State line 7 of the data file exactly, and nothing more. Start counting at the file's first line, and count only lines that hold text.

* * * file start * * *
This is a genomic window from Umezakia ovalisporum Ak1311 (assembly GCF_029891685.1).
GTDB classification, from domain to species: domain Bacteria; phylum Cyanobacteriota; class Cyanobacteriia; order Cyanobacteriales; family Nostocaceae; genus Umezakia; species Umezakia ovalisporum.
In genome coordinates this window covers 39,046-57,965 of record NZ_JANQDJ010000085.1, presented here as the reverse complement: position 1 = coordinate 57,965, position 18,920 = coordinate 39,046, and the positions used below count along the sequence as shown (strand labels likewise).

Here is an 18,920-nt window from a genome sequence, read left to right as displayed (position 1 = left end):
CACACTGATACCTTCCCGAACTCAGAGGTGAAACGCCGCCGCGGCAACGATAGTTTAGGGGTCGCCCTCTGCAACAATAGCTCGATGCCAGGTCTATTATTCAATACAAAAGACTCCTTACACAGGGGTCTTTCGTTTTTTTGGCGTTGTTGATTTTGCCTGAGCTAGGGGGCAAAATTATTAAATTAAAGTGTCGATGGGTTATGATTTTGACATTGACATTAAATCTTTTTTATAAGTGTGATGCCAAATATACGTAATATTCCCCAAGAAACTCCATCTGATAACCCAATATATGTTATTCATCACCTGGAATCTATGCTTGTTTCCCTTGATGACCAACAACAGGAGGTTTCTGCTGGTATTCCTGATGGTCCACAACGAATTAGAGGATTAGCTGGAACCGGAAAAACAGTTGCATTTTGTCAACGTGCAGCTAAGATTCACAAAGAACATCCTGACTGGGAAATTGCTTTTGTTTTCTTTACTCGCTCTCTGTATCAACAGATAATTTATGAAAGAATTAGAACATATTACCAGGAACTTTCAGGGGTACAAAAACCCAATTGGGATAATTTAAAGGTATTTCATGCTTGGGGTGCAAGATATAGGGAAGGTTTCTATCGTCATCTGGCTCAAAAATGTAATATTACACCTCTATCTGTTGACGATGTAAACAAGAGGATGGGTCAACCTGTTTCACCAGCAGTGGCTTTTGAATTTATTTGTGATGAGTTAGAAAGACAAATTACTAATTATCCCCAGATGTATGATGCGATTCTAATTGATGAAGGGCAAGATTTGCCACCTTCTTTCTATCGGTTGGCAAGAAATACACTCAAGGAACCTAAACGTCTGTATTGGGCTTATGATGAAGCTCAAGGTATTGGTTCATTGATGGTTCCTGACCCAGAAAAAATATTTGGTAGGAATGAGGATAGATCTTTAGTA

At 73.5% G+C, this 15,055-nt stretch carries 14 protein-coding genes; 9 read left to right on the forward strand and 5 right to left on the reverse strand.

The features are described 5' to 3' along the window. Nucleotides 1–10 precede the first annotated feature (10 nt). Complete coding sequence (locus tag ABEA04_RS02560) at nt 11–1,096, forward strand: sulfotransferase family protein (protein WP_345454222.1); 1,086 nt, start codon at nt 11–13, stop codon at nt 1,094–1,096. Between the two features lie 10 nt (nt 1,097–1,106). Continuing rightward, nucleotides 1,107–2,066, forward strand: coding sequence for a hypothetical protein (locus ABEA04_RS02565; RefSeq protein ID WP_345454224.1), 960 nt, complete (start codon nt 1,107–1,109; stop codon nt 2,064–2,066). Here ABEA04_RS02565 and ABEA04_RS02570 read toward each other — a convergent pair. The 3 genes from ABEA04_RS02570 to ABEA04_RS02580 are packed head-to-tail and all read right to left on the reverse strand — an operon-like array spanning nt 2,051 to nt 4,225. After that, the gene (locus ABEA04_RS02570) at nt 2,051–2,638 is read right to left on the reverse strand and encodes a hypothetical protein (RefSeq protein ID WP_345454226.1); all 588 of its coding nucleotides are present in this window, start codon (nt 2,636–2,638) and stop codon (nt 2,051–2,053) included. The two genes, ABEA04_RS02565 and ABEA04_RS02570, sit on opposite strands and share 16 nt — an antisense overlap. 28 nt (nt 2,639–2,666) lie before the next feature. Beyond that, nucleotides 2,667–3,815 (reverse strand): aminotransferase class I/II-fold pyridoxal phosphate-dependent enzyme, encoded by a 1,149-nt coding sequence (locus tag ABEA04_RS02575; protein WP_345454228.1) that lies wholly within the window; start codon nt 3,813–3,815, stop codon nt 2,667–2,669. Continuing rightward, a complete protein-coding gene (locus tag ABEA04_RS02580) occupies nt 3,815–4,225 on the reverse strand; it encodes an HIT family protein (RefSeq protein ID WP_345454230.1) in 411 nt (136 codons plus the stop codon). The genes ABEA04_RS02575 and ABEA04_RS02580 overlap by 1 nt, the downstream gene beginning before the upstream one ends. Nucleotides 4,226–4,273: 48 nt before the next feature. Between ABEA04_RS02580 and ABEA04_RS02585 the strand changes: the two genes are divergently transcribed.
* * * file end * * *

The features are described 5' to 3' along the window. Nucleotides 1–10 precede the first annotated feature (10 nt). Complete coding sequence (locus tag ABEA04_RS02560) at nt 11–1,096, forward strand: sulfotransferase family protein (protein WP_345454222.1); 1,086 nt, start codon at nt 11–13, stop codon at nt 1,094–1,096. Between the two features lie 10 nt (nt 1,097–1,106). Continuing rightward, nucleotides 1,107–2,066, forward strand: coding sequence for a hypothetical protein (locus ABEA04_RS02565; RefSeq protein ID WP_345454224.1), 960 nt, complete (start codon nt 1,107–1,109; stop codon nt 2,064–2,066). Here ABEA04_RS02565 and ABEA04_RS02570 read toward each other — a convergent pair. The 3 genes from ABEA04_RS02570 to ABEA04_RS02580 are packed head-to-tail and all read right to left on the reverse strand — an operon-like array spanning nt 2,051 to nt 4,225. After that, the gene (locus ABEA04_RS02570) at nt 2,051–2,638 is read right to left on the reverse strand and encodes a hypothetical protein (RefSeq protein ID WP_345454226.1); all 588 of its coding nucleotides are present in this window, start codon (nt 2,636–2,638) and stop codon (nt 2,051–2,053) included. The two genes, ABEA04_RS02565 and ABEA04_RS02570, sit on opposite strands and share 16 nt — an antisense overlap. 28 nt (nt 2,639–2,666) lie before the next feature. Beyond that, nucleotides 2,667–3,815 (reverse strand): aminotransferase class I/II-fold pyridoxal phosphate-dependent enzyme, encoded by a 1,149-nt coding sequence (locus tag ABEA04_RS02575; protein WP_345454228.1) that lies wholly within the window; start codon nt 3,813–3,815, stop codon nt 2,667–2,669. Continuing rightward, a complete protein-coding gene (locus tag ABEA04_RS02580) occupies nt 3,815–4,225 on the reverse strand; it encodes an HIT family protein (RefSeq protein ID WP_345454230.1) in 411 nt (136 codons plus the stop codon). The genes ABEA04_RS02575 and ABEA04_RS02580 overlap by 1 nt, the downstream gene beginning before the upstream one ends. Nucleotides 4,226–4,273: 48 nt before the next feature. Between ABEA04_RS02580 and ABEA04_RS02585 the strand changes: the two genes are divergently transcribed.